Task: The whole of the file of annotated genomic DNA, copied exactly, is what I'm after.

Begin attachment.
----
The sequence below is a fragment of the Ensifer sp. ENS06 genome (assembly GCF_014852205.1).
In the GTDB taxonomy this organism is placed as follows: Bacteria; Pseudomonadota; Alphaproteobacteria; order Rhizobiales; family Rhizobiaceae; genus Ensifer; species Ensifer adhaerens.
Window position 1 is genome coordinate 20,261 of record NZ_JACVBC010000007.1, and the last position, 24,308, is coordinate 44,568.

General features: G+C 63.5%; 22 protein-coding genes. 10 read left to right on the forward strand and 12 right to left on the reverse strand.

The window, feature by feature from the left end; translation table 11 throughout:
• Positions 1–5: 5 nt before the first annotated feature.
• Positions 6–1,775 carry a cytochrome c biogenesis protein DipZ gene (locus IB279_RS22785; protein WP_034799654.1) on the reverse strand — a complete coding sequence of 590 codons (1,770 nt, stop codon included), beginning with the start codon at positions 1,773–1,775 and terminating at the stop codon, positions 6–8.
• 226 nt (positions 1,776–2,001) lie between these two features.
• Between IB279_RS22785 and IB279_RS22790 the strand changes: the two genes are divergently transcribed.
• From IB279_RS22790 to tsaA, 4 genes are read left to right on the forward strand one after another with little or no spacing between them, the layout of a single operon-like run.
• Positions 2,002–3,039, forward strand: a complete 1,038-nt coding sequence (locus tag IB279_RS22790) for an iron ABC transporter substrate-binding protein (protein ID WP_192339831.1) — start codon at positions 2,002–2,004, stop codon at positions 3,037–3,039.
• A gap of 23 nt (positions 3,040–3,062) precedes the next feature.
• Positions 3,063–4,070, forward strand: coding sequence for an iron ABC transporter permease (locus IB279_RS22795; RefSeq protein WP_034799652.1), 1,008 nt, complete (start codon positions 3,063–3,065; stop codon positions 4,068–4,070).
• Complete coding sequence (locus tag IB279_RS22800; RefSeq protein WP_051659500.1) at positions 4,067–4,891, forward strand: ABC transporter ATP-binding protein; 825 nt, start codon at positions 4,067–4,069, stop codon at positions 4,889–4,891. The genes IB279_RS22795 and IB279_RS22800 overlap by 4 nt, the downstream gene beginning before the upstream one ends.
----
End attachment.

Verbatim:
The sequence below is a fragment of the Ensifer sp. ENS06 genome (assembly GCF_014852205.1).
In the GTDB taxonomy this organism is placed as follows: Bacteria; Pseudomonadota; Alphaproteobacteria; order Rhizobiales; family Rhizobiaceae; genus Ensifer; species Ensifer adhaerens.
Window position 1 is genome coordinate 20,261 of record NZ_JACVBC010000007.1, and the last position, 24,308, is coordinate 44,568.

General features: G+C 63.5%; 22 protein-coding genes. 10 read left to right on the forward strand and 12 right to left on the reverse strand.

The window, feature by feature from the left end; translation table 11 throughout:
• Positions 1–5: 5 nt before the first annotated feature.
• Positions 6–1,775 carry a cytochrome c biogenesis protein DipZ gene (locus IB279_RS22785; protein WP_034799654.1) on the reverse strand — a complete coding sequence of 590 codons (1,770 nt, stop codon included), beginning with the start codon at positions 1,773–1,775 and terminating at the stop codon, positions 6–8.
• 226 nt (positions 1,776–2,001) lie between these two features.
• Between IB279_RS22785 and IB279_RS22790 the strand changes: the two genes are divergently transcribed.
• From IB279_RS22790 to tsaA, 4 genes are read left to right on the forward strand one after another with little or no spacing between them, the layout of a single operon-like run.
• Positions 2,002–3,039, forward strand: a complete 1,038-nt coding sequence (locus tag IB279_RS22790) for an iron ABC transporter substrate-binding protein (protein ID WP_192339831.1) — start codon at positions 2,002–2,004, stop codon at positions 3,037–3,039.
• A gap of 23 nt (positions 3,040–3,062) precedes the next feature.
• Positions 3,063–4,070, forward strand: coding sequence for an iron ABC transporter permease (locus IB279_RS22795; RefSeq protein WP_034799652.1), 1,008 nt, complete (start codon positions 3,063–3,065; stop codon positions 4,068–4,070).
• Complete coding sequence (locus tag IB279_RS22800; RefSeq protein WP_051659500.1) at positions 4,067–4,891, forward strand: ABC transporter ATP-binding protein; 825 nt, start codon at positions 4,067–4,069, stop codon at positions 4,889–4,891. The genes IB279_RS22795 and IB279_RS22800 overlap by 4 nt, the downstream gene beginning before the upstream one ends.